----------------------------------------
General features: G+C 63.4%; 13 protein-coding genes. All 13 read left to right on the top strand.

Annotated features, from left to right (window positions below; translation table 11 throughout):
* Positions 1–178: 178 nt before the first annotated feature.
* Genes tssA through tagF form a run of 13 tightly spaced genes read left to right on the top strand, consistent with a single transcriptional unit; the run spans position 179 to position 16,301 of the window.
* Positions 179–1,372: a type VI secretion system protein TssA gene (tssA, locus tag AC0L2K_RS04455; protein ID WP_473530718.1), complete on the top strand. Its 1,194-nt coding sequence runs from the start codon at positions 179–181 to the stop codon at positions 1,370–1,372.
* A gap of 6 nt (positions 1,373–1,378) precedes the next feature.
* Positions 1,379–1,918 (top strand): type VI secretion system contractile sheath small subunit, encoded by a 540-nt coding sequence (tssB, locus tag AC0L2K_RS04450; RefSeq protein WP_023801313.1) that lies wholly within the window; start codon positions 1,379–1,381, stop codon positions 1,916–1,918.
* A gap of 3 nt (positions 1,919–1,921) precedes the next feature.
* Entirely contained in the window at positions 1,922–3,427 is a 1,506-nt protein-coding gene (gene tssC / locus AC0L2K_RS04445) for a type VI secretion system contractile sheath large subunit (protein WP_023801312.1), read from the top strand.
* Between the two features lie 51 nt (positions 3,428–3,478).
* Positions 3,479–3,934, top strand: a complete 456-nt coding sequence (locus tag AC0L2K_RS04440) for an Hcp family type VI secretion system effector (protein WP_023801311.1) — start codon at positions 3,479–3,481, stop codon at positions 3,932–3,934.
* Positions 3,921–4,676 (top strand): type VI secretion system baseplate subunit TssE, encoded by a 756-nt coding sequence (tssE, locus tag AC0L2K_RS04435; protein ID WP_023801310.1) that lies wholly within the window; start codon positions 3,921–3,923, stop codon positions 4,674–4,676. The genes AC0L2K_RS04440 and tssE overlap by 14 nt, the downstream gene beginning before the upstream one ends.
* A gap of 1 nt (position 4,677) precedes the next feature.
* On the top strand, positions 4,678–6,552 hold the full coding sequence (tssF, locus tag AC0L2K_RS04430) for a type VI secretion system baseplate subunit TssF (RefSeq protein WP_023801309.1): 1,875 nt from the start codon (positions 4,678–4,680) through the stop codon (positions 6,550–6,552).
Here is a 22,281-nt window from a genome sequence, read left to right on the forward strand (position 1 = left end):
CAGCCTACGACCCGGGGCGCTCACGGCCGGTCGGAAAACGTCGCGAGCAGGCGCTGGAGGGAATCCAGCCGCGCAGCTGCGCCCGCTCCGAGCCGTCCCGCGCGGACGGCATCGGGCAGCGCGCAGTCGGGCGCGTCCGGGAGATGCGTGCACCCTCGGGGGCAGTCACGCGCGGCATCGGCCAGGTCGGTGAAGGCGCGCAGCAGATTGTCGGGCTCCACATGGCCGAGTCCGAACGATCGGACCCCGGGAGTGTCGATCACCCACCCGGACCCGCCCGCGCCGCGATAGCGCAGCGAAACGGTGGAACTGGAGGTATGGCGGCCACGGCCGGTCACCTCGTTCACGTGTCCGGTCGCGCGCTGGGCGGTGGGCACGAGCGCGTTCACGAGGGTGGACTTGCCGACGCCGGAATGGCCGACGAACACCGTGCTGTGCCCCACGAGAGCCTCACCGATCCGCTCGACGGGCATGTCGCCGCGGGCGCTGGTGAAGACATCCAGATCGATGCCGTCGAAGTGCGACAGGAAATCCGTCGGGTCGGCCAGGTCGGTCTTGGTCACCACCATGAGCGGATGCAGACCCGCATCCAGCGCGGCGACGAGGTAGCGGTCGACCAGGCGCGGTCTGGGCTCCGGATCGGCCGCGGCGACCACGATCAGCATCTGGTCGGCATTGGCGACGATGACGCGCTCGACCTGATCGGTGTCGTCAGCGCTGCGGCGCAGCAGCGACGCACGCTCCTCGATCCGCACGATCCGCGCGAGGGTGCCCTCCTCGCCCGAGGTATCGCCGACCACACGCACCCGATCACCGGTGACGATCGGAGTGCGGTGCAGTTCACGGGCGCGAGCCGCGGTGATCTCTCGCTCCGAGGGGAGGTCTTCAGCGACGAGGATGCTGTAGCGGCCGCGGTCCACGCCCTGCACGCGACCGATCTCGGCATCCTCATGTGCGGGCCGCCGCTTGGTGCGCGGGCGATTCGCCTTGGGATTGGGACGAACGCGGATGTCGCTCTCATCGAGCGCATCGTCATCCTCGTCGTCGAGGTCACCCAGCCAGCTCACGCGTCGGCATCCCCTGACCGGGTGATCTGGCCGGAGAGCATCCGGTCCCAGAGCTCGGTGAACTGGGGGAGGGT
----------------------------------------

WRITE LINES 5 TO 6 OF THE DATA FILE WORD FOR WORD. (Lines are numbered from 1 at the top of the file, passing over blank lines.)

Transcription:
* Positions 179–1,372: a type VI secretion system protein TssA gene (tssA, locus tag AC0L2K_RS04455; protein ID WP_473530718.1), complete on the top strand. Its 1,194-nt coding sequence runs from the start codon at positions 179–181 to the stop codon at positions 1,370–1,372.
* A gap of 6 nt (positions 1,373–1,378) precedes the next feature.